Here, we first conclude that the motion for reconsideration was timely filed. Rule 4:49-2 provides in pertinent part:
4:49-2. Motion to Alter or Amend a Judgment Order
Except as otherwise provided by R. 1:13-1 (clerical errors) a motion for rehearing or reconsideration seeking to alter or amend a judgment or order shall be served not later than 20 days after service of the judgment or order upon all parties by the party obtaining it.
The rule expressly provides that the order for which reconsideration is sought shall be served. Oral notice does not satisfy the rule. Although the Landlord may have known about the existence of the order, the record does not contain any indication that Landlord's counsel was served with the May 1, or May 28, 2007 orders before the motion for reconsideration was filed. Therefore, the motion for reconsideration was not filed out of time.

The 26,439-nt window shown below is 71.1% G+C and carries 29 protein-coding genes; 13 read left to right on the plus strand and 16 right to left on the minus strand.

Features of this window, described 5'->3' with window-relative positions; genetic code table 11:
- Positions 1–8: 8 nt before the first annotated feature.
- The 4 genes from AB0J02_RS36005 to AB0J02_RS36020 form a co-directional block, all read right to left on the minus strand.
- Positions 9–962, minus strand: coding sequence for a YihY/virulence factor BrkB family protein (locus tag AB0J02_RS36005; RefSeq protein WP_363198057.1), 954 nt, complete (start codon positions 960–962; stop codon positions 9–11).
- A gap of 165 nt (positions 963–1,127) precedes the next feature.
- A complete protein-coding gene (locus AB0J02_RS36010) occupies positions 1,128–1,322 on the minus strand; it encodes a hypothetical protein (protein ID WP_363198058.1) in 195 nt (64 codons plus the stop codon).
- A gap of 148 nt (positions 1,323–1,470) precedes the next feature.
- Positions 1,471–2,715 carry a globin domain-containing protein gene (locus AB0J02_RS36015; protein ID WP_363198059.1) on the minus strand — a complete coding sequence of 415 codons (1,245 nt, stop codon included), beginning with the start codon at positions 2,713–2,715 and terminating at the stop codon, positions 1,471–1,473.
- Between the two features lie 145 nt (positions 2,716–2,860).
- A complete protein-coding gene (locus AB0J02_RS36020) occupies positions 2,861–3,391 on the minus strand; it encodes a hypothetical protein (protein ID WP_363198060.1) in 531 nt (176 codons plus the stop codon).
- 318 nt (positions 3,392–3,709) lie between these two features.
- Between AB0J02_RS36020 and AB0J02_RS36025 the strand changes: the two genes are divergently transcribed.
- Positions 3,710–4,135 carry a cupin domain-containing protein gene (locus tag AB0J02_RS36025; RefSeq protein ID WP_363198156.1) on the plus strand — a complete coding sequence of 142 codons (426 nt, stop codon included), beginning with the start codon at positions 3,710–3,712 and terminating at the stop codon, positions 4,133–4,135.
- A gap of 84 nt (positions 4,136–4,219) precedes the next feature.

Thus, we proceed to reconsider the merits of the May 1 and 28, 2007 orders. For the sake of saving judicial resources, we exercise our original jurisdiction, Rule 2:10-5. From our review of the record, we conclude that Landlord made a sufficient showing of excusable neglect to warrant re-opening the judgment. A misdiarying of a court date by a layman is sufficient to open up a recently entered default judgment. Rivera v. Atlantic Coast Rehabilitation & Health Care Center, 321 N.J. Super. 340 (App. Div. 1999). Moreover, the Landlord asserted a facially meritorious claim for damages and defense to the counterclaim. Therefore, Landlord's motion to vacate the default judgment should have been granted. Accordingly, the May 1, 2007, order was entered in error. A fortiori, the levy based on that order, must fail and the May 28, 2007 order is also vacated.
Reversed and remanded for trial on the merits.
© 1992-2008 VersusLaw Inc.